Some states are set to face fresh economic challenges as the Federal Allocation has dropped to a four-year low.
In January, the Federation Accounts Allocation Committee shared the sum of N574.66bn to the Federal Government, states and local government councils. The amount shared in January is lower than the N699.82bn disbursed in December 2021.
This fall in FAAC allocations follows the Federal Government’s announcement of its plans to deduct N950bn for the payment of fuel subsidy from allocations due to states in 2022.
Details of the allocations for January are contained in a communiqué issued at the end of a virtual meeting of the FAAC for February 2022 released on Thursday night.
The N574.66bn total distributable revenue comprised distributable statutory revenue of N291.40bn, distributable Value Added Tax revenue of N178.06bn and Exchange Gain of N5.202bn and Non-Mineral Revenue of N100bn.
In January 2022, the total deduction for the cost of collection was N25.421bn and the total deductions for statutory transfers, refunds and savings was N92.767bn. The balance in the Excess Crude Account was $35.36m.
The communiqué confirmed that from the total distributable revenue of N574.668bn; the Federal Government received N204.580bn, the State Governments received N179.251bn and the Local Government Councils received N131.878bn. A total of N58.959bn was shared to the relevant states as 13 per cent derivation revenue.
The distributable statutory revenue of N291.4bn was available for the month. From this, the Federal Government received N122.749bn, the state governments received N62.260bn and the local government councils received N48bn. The sum of N58.391bn was shared with the relevant states as 13 per cent derivation revenue.
In the month of January 2022, the gross revenue available from the Value Added Tax was N191.2bn. This was lower than the N201.255bn available in the month of December 2021 by N10.033bn.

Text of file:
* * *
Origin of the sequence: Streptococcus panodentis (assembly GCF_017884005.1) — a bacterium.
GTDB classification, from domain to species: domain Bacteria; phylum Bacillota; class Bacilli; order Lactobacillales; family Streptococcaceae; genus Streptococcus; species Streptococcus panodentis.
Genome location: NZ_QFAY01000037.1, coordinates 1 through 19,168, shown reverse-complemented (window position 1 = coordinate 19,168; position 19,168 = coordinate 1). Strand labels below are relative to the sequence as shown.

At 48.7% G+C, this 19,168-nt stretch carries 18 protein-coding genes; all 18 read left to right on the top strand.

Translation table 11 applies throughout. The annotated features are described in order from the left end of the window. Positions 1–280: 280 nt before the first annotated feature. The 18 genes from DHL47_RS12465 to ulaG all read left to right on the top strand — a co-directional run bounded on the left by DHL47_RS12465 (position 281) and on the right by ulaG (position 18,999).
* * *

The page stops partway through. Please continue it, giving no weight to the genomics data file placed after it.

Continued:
The sum of N5.507bn allocation to NEDC and N7.649bn cost of collection were deducted from the N191.2bn gross VAT revenue, resulting in the distributable VAT revenue of N178.06bn.
From the N178.066bn distributable VAT revenue, the Federal Government received N26.710bn, the state governments received N89.033bn and the Local Government Councils received N62.32bn.
According to the communiqué, in the month of January 2022, Companies Income Tax, Petroleum Profit Tax, and Oil and Gas Royalties decreased significantly while Value Added Tax, Import and Excise Duties decreased marginally.
Economists told newsmen that allocations to the three tiers of the government would continue to decline as long as the cost of fuel subsidy was deducted from the Federation Account.
This, they said, would have dire consequences on Nigerians as it would affect the capacity of the state government to pay salaries and that of the Federal Government to develop capital infrastructure.
A development economist, Aliyu Ilias, who spoke via a telephone interview, said, “Well, the fact is that the Federal Government lacks foresight.
“They know that our revenue is dwindling right from the COVID 19 period. We have been having a revenue problem and the government even had to introduce a bailout to help states.
“Now that FAAC allocations are declining, there is no doubt that some states will find it hard to pay salaries. This will lead to untold hardship for Nigerians as their purchasing power will be diminished.”
He added that the conflict between Ukraine and Russia was driving a surge in the price of fuel which invariably means that the cost of paying for fuel subsidy would also rise.
Ilisa advised the government to seek other sources of revenue to prevent the negative impacts of a steady decline in FAAC allocations.
Another economist and Professor of Economics at the Olabisi Onabanjo University, Ago-Iwoye, Ogun State, Sheriffdeen Tella, strongly argued for the removal of fuel subsidy to cushion its impacts on allocations to the three tiers of government.
He also called on states to devise other ways of generating revenue instead of relying on allocations from the Federation Account.
Tella said, “Yes, it might reduce the ability of state governments to pay salaries at the end of the month. But it shouldn’t be so, states are not meant to rely heavily on allocations to carry out their operations. They should be able to generate enough revenue to take care of their members or look for ways to improve their revenue.”
But the Nigeria Labour Congress said the rise in the price of crude in the world should be an advantage to the country.
Speaking with one of our correspondents on Saturday, the Deputy President, Nigeria Labour Congress, Joe Ajaero, noted that the only way the rise in crude could be at a loss to Nigeria was if the country was not selling crude and was buying refined petroleum products.
While warning against the reduction in FAAC allocation, he asked the Nigerian government to come up with another excuse.
He said, “It is a lie. Nigeria is still selling crude. If we are selling, even if we are importing finished products, if there is a rise in the price of crude it means Nigeria will make more money through the sale of crude.’’